Have you ever suffered from Imposter Syndrome, and if so, how did/do you over come that? Hahaha. YES. I suffer from this on a daily basis, still, and haven’t overcome it. I suspect this is for several reasons: The first is linked to my answer above about first drafts – I have to write badly before I can write well, and that means I spend a lot of time looking at my stuff and thinking ‘nope, not good enough. I’ve lost my mojo’. Having worked for nearly twenty years in my old career, I had expertise of the culture, the norms, the commercial expectations, the things so ‘obvious’ that no-one even mentioned them. With publishing, it’s different. Beyond reading and writing books in private, I had no knowledge of the industry, or even other writers. There are lots of norms that aren’t intuitive, but which the people you deal with seem to know. This can add to the ‘fish out of water’ feeling.
The vast majority of writers on social media appear to be having a wonderful time, loving their job and the writing, and this enthusiasm is real and natural. And we definitely don’t want to sound ungrateful and entitled when we’re doing many people’s ‘dream job’. But this can sometimes also make other writers (e.g. me) think ‘well, this clearly isn’t for me then, because I’m having a bad day, so I can’t be a proper writer’. In my experience, all this can add up to making you feel a bit of a fraud. When imposter syndrome hits, I have to take a break, have a word with myself, re-set, and plough on.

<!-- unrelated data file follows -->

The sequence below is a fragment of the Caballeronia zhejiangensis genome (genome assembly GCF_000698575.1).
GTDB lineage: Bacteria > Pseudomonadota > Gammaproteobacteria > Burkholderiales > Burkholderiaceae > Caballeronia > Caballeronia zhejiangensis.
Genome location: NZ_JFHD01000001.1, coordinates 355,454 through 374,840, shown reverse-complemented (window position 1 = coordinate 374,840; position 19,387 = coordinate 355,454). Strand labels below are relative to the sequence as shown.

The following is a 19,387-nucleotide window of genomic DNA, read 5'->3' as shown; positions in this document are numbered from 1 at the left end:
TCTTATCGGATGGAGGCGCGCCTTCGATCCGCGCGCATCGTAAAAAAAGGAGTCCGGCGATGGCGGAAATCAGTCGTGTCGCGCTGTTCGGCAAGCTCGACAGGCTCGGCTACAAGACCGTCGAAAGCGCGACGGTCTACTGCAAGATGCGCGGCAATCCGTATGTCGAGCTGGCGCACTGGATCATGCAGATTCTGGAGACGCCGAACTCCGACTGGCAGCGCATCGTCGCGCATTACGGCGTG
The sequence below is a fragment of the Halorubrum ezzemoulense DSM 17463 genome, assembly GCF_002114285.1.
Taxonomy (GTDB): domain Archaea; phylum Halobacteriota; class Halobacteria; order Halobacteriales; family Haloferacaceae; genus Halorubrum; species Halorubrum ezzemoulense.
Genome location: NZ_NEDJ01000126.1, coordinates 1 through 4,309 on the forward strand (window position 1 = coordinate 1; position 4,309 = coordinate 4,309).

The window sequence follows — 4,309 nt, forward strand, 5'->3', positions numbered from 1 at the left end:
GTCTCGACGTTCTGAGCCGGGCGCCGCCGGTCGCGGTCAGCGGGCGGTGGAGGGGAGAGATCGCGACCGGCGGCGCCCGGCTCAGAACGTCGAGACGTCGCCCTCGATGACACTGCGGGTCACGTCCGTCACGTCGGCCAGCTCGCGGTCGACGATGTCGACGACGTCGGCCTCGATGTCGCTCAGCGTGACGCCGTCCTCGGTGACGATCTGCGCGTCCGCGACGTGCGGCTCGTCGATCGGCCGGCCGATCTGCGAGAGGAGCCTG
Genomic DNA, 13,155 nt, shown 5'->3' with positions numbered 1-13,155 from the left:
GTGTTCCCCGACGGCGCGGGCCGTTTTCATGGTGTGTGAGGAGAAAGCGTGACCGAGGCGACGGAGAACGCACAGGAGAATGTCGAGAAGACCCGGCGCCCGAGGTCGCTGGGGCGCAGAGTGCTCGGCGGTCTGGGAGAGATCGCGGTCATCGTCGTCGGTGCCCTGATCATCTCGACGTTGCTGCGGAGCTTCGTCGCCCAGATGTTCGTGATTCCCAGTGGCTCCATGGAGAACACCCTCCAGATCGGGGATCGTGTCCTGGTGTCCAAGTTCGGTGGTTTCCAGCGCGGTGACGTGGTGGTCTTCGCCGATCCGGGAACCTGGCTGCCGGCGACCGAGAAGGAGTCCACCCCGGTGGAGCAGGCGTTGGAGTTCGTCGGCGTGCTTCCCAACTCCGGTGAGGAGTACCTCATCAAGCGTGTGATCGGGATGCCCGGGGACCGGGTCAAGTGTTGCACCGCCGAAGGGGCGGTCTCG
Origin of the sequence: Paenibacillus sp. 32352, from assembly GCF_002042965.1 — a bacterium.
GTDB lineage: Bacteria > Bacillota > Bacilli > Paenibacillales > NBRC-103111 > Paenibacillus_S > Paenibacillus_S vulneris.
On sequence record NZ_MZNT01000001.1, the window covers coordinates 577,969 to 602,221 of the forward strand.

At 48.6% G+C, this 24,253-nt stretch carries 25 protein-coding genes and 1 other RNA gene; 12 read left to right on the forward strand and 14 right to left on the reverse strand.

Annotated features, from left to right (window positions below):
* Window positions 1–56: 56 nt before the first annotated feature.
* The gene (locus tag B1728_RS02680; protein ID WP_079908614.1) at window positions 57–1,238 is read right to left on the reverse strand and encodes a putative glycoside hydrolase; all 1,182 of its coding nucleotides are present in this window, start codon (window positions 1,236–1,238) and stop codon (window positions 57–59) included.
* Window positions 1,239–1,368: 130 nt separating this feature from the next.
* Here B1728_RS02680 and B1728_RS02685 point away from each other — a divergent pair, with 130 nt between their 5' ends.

If you could give one piece of advice to an aspiring writer, what would that be?